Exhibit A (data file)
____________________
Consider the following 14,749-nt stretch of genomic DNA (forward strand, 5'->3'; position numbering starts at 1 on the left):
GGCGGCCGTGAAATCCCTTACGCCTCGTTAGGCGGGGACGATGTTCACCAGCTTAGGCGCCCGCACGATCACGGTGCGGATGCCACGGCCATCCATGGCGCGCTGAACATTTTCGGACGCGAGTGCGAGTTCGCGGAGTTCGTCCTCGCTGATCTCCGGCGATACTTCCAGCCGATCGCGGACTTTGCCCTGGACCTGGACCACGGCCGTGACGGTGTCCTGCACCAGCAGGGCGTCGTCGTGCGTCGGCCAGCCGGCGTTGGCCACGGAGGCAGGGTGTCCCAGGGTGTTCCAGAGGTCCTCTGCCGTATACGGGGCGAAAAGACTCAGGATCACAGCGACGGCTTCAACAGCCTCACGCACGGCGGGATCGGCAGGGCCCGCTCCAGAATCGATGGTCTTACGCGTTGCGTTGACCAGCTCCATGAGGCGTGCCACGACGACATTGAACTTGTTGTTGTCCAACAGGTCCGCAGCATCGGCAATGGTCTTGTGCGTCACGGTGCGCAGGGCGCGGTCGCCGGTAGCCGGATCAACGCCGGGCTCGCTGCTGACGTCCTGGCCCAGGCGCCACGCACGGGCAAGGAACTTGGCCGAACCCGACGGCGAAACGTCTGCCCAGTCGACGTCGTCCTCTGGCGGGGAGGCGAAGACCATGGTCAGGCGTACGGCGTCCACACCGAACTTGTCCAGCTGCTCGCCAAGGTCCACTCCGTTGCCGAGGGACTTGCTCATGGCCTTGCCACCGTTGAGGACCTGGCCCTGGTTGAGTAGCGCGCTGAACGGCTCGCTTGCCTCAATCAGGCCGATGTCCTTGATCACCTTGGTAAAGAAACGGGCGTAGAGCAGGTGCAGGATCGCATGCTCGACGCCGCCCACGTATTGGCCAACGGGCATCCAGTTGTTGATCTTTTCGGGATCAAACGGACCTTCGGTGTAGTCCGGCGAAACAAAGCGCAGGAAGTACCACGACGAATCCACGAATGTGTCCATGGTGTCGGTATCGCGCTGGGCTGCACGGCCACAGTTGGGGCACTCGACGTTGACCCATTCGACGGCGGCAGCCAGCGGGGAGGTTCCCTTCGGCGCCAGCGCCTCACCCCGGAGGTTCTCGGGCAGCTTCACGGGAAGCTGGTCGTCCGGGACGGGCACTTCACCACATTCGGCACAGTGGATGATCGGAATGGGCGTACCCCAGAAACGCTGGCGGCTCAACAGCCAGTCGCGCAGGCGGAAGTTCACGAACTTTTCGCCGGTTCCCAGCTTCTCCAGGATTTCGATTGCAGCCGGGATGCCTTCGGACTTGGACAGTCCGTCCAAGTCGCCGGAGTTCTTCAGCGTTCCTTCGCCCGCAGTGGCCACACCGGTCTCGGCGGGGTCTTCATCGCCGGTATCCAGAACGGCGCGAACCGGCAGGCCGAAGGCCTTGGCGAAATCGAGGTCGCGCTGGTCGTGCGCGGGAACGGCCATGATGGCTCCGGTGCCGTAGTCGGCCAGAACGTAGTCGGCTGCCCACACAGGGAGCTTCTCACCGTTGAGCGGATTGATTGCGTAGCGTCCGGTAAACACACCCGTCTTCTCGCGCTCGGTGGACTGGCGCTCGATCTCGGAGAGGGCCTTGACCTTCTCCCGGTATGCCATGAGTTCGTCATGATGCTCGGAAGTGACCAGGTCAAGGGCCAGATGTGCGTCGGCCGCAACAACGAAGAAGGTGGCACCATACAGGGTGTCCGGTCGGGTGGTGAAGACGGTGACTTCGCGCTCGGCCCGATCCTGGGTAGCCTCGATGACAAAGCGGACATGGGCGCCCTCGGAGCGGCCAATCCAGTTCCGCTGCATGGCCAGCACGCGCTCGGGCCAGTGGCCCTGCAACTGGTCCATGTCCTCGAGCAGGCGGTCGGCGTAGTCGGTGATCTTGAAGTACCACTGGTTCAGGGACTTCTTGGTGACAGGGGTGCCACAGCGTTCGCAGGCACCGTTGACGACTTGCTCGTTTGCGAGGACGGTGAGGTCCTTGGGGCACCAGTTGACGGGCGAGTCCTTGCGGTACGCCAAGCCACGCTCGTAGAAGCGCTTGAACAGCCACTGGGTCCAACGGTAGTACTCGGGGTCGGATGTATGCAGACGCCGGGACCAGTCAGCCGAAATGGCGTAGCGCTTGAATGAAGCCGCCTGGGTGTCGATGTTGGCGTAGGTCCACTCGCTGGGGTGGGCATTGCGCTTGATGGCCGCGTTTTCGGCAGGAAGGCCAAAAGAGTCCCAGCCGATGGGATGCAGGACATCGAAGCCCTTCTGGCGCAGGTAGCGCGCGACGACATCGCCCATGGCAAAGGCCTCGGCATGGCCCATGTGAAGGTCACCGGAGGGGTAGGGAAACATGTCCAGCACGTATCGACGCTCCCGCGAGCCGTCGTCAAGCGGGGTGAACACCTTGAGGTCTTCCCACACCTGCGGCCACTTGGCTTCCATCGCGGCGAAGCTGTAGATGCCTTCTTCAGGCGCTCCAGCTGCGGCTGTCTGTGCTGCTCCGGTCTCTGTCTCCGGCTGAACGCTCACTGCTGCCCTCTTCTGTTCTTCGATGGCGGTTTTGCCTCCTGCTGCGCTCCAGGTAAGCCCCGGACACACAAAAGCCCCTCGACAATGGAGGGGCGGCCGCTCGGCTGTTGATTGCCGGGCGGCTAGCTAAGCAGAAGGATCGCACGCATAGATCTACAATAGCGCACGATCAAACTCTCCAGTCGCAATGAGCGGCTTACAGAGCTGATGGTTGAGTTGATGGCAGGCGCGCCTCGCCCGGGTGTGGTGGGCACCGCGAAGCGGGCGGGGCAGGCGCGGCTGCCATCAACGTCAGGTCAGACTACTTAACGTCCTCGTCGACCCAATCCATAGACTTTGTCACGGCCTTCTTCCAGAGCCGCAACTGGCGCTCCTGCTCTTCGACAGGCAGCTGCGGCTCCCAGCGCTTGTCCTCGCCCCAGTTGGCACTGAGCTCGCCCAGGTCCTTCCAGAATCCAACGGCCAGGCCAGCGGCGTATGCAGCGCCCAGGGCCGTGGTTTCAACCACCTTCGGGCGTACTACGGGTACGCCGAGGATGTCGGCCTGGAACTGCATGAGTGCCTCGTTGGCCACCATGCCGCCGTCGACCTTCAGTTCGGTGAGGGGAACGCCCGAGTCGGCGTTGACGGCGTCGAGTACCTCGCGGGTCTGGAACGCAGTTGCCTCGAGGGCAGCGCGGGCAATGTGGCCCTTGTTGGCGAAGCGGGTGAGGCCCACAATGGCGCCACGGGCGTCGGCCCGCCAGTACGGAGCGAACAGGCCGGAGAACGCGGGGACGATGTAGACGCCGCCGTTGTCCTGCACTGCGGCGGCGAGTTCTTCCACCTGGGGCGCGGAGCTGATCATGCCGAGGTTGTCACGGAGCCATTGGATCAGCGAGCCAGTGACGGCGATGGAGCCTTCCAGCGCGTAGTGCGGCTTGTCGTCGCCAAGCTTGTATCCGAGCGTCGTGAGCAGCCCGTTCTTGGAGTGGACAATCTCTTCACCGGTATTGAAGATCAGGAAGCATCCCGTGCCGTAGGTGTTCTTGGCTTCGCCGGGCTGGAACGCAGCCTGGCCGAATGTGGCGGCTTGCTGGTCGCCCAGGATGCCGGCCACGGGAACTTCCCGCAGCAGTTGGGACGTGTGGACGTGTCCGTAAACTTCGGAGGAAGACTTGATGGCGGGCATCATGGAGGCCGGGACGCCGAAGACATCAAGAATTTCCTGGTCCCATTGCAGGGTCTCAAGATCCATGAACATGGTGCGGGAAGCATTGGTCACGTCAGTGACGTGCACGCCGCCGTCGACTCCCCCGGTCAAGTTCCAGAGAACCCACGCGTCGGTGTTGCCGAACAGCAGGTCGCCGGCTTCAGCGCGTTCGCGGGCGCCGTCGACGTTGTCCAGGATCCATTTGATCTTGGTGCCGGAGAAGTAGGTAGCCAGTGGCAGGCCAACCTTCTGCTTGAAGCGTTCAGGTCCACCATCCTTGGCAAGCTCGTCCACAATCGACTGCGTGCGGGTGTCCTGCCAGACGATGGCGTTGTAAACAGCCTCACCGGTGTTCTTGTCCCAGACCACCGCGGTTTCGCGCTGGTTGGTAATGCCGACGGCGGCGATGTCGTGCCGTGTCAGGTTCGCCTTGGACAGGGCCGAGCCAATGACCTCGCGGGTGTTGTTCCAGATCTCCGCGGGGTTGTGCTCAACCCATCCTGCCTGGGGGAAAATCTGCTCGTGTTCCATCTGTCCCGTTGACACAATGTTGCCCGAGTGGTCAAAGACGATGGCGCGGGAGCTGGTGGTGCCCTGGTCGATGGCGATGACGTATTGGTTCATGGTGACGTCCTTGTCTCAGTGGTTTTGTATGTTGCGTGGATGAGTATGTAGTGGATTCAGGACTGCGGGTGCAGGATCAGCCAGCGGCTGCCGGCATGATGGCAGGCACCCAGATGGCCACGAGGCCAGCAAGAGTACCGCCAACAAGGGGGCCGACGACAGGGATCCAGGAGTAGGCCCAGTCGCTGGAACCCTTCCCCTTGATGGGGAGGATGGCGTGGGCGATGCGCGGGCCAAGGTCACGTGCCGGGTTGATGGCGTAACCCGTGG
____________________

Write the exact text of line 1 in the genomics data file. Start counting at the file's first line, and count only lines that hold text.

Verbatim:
Consider the following 14,749-nt stretch of genomic DNA (forward strand, 5'->3'; position numbering starts at 1 on the left):